Kaela Beugnet helped start Leap for Joy, a program to support women in crisis pregnancies. (Submitted photo)
In 2020, a woman named Gloria reached out to Kaela Beugnet, who ran a pro-life Instagram account.
Gloria thanked Beugnet for her pro-life ministry, as she was staunchly pro-life. However, Gloria was also post-abortive and had the idea for a mentorship program specially designed to support women in crisis pregnancies. Gloria explained that if there had been a program like that, she would not have felt so alone and helpless because she would have had a friend to support her.
The idea for mentorship for expectant women inspired Beugnet to begin Leap for Joy, which solidified into an actual plan by the winter of 2020, and by the fall of 2021, she assembled a team of volunteers, finally receiving nonprofit status in early 2022.
According to Kathleen Kruse, director of communications for Leap for Joy and a recent graduate of Marquette University Law School who practices criminal defense law, the idea was a bit daunting for Beugnet.
“Kaela was intrigued but felt very underqualified for such an undertaking,” Kruse said. “However, she had felt the Lord was drawing her deeper into pro-life outreach, and after a couple of months of discernment, she finally dove in and drafted up a blueprint of what this ‘mentorship program’ could look like.
“Gloria’s story has impacted our team tremendously,” Kruse continued. “Our team firmly believes post-abortive women play a particularly special role in the formation of a culture of life. While their testimonies can be heart-wrenching, they have a profound impact to propagate a call to action. Furthermore, it is our role as the hands and feet of Christ not to mock or shame these women who are on a journey of healing but rather to listen to their stories, support them on their path toward Christ and pray for them.”
While there is support for women in crisis and unplanned pregnancies, there are no groups like Leap for Joy. Kruse said the 100-percent virtual format is unique and meant to serve women in a post-pandemic world, where so much life has remained online. Their program complements preexisting, in-person services.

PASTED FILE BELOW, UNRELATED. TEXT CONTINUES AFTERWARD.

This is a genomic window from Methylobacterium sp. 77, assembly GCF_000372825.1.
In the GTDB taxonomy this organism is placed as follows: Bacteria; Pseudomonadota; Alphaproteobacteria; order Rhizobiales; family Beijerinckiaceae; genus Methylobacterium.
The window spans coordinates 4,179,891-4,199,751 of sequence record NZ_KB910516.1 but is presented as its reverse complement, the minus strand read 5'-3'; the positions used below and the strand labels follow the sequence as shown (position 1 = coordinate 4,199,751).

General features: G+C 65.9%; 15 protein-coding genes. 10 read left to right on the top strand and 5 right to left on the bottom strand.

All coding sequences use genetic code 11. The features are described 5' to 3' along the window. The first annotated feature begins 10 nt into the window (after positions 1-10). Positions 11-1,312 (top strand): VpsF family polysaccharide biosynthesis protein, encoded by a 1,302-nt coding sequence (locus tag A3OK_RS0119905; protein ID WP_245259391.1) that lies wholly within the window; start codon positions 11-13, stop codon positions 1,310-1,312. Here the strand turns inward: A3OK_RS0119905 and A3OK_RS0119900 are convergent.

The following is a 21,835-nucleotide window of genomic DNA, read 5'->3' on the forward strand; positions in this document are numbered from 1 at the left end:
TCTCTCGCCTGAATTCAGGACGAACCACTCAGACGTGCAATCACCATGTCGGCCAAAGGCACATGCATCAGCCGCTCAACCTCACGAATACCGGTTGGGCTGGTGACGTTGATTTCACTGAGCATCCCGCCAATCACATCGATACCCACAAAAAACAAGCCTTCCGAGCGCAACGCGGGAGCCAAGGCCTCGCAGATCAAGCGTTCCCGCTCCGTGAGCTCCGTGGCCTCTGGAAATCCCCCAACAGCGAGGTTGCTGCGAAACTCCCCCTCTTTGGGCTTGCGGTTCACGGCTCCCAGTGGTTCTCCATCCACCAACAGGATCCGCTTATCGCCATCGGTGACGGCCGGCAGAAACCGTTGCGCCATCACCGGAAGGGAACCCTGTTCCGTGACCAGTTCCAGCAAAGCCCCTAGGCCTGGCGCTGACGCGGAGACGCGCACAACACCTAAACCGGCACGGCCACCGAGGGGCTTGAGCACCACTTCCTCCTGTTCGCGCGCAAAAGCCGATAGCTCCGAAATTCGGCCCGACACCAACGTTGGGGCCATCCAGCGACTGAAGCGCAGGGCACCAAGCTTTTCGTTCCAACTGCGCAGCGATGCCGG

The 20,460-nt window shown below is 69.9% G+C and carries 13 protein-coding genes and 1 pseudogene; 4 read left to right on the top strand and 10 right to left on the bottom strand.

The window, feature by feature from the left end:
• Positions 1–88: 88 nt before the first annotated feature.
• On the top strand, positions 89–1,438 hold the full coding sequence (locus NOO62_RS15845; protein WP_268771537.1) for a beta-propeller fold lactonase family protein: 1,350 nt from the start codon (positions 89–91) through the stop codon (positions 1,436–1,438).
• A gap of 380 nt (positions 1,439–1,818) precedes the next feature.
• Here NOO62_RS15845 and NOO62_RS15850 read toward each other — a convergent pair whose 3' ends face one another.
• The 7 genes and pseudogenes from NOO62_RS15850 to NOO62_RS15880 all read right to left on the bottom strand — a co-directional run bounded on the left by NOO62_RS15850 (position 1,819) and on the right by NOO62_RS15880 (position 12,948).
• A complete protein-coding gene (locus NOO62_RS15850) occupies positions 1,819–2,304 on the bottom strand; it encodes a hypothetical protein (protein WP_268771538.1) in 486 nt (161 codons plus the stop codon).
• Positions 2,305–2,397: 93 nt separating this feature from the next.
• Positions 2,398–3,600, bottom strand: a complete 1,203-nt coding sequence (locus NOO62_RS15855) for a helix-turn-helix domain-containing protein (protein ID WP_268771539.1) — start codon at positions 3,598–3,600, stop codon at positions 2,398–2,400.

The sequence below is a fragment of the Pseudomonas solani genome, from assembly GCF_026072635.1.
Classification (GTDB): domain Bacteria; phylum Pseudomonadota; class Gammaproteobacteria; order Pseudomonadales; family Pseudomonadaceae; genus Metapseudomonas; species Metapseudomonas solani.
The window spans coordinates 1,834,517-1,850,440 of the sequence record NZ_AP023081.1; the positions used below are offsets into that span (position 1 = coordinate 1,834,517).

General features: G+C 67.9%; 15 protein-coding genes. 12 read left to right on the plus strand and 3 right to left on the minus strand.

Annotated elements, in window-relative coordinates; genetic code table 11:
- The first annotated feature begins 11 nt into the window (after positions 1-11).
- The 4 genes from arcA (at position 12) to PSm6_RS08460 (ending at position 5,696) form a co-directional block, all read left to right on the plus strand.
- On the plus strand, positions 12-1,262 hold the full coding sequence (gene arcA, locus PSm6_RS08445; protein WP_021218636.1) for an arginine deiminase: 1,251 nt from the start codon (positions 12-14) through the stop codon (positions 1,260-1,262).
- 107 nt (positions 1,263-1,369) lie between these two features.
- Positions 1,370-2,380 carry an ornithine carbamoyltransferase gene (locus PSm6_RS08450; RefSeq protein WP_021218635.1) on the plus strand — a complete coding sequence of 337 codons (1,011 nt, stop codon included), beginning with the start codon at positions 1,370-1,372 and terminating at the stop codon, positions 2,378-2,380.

“There is also a large demographic of women who would get involved in efforts to support new mothers if there were opportunities that could be integrated into their busy lives,” Kruse said. “Our program creates this opportunity with greater ease to fit mentee conversations into daily life. No meetups, no driving, no fees, and the commitment is less than one year.”
When a woman applies to Leap for Joy, they are matched with a mentor based on matching criteria. The organization trains the mentors and supports them during their mentorships. Additionally, they provide connections and referrals to in-person support and resources.
“We hope in the future to grow our content and resource library,” said Kruse. “Women seeking a mentor are not only connected with a mentor but are also connected with other women seeking support, to facilitate an entire online community.”
The mentors are overwhelmingly enthusiastic about their role in helping women. Women currently waiting for a match come from 10 states, in all age ranges.
“We are always looking for more women interested in being a mentor. The more women in our mentor pool, the better we can connect women in need,” said Kruse. “So far, we have had positive feedback from our mentors and mentees. While mentors are (just) one part of helping women choose life, we believe they are a critical part. Women, St. John Paul II said, are relational, and their dignity is closely related to the love they give and receive in return. Foraging these personal connections is essential.”
As a Catholic and member of St. Mary’s Visitation Parish in Elm Grove, Kruse said Leap of Joy is not affiliated with a specific parish, but it is always looking to work with parishes to find mentors and spread the news to women in need. Beugnet, the founder of Leap for Joy, belongs to Old St. Mary’s Parish, and the other team members reside in Iowa and Washington, D.C.
“Serving others is, of course, the most intimate way to live as Jesus did. I believe that it is not just expectant mothers who are being served by our ministry. What better way to build a culture of life than to welcome mentors into pro-life service and train them to serve women in their most difficult time,” Kruse said. “In the same way, the women we are serving deeply affect our team. Starting a brand-new nonprofit, with no experience, is not a small task. I have worked on trusting and surrendering to God — sometimes that is the only option you have, and it is humbling.”
The operational expenses for Leap for Joy are financed solely through donations. They are always looking for donors who feel called to support the Leap for Joy mission.
“The more support we have as an organization, the more support we can provide to women in need,” said Kruse. “Specifically, our team is completely volunteer, and we are hoping to raise funds to hire staff to run our mentorship program part time. So, we are not only looking for financial support but also for those called to serve with us.”
For more information on Leap for Joy, visit https://www.leapforjoyinc.com.